Keeping zucchini at bay
September 9, 2013
If you’re a gardener, you are about this time of year in the South trying to decide what in the world to do with all the zucchini your plants started producing in May and Just….Won’t….Quit.
Zucchini are sort of the zombies of the veggie world. They just keep on proliferating. And on. And on. And on. Until you have tried zucchini in almost every form from sweet to savory, from baked to stir-fried, on the grill, in the oven, And yet there are more zucchini, looking reproachfully at you as you try to slink past the end of their row unnoticed.
Why won’t sweet corn bear for four full months like that?
In any event, when you’ve tried every zucchini recipe in your repertoire, here’s one you may not have tried, and one that’s well worth it. Consider, with me, the humble zucchini fritter.
Be aware if you make zucchini fritters that you will have to invite Child A to your house for a meal. That kid loves zucchini fritters more than God loves Baptists (in the immortal words of Sen. Dale Bumpers, “You know God loves the Baptists, because he made so many of ’em!”), and she will go to the ends of the earth for them.
And this is how you make them.
- 3 cups grated raw zucchini (2 medium ones, or one big honkin’ zucchini)
- 1 sleeve/stack of regular Saltine crackers
- 2 eggs, lightly beaten
- About 1/4 cup half-and-half or milk
- Oil for frying
Grate the zucchini (the larger holes of a regular ol’ grater are just fine; I don’t generally bother with the FoPro for it, because it grates pretty easily.
Crush the crackers by putting them into a gallon zip-loc, squeezing out the air, and then tossing the flat bag into the floor and stepping on it a few times, while the dog sniffs about it curiously. You can FoPro the crackers into crumbs, too, but by the time I get the thing out, get the crackers crumbed, dump ’em out, clean the pieces, and put it back, I could have crushed the whole box of crackers with a zip-loc and my foot. I’m just sayin. Add the beaten eggs and the milk, and stir to mix.
You want a good, thick mixture. If it looks too dry, let it sit a bit. The zucchini will give off some water as it sits, in its grated state. If it still seems too thick, you can add a splash more milk. You want a batter that’s thick enough that when you put a scoop in the skillet, you have to flatten it out.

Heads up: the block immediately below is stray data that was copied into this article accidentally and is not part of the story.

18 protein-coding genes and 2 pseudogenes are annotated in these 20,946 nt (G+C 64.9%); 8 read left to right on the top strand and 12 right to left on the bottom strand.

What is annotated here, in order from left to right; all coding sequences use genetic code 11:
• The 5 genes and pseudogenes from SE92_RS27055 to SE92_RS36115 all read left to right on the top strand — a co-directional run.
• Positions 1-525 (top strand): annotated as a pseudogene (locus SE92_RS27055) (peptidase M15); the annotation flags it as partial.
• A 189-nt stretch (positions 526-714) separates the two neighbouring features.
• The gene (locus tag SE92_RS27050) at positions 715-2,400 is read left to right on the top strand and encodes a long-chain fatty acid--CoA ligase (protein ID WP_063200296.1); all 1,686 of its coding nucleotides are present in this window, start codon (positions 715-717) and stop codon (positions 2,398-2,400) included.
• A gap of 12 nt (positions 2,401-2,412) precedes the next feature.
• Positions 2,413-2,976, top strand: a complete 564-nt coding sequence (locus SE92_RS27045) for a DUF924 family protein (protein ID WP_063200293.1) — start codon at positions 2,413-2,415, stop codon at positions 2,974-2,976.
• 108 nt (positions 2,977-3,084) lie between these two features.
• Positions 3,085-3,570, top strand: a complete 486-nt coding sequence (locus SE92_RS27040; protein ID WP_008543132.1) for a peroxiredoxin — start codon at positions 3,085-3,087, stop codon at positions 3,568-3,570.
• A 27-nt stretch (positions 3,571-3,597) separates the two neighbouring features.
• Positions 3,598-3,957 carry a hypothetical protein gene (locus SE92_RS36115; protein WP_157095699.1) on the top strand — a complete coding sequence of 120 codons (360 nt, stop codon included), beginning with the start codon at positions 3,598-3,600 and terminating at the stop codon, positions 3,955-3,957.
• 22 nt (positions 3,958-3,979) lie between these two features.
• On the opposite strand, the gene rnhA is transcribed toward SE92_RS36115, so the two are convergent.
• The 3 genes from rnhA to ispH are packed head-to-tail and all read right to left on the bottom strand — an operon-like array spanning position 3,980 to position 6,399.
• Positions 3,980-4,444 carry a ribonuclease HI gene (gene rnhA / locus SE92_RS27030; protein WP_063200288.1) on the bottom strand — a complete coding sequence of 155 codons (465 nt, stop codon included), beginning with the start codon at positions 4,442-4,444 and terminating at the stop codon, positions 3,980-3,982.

I use a 1/4 cup measure to scoop out my zucchini; it’s about the right size. First, add oil to skillet (I used my big cast-iron one) on medium high heat until a small bit of fritter sizzles away. Gently drop scoops of fritter batter into the hot oil; flatten to about 1/2 to 3/4 of an inch thick. Then — and this is important — Leave Them Alone for a couple of minutes, until you can see brown around the edges. Then, and only then, will you flip them to brown the other side.
Put a cooling rack on a cookie sheet, and cover it with paper towels. Put it in your oven and turn your oven to its lowest setting (probably in the 150 to 75 range). When fritters are done, put them on the rack in the oven to drain and keep warm. Serve warm. Leftovers can be reheated in a toaster oven, directly on the wreck, on the “toast” setting. This recipe makes about a dozen.
Cooked correctly, these things are a work of art. They are crispy on the outside, and creamy inside. There’s enough salt on the Saltines that you don’t need to add any; I’ve never seen the need of adding any other seasonings. The taste is a delicate, fresh one, that tastes like nothing else except, well zucchini.
You ‘n y’mama ‘n ’em would do well to double this if you’re feeding more than maybe four people. These things rock, I tell you. Some folks feel the need to serve them with a side of some creamy sauce for dipping; that’s fine, but I never miss sauce and happily just eat mine plain.
Honey. These are righteous. Make you some, and make good use of that army of zombies…err, zucchini…that’s advancing its way out of your garden as we speak.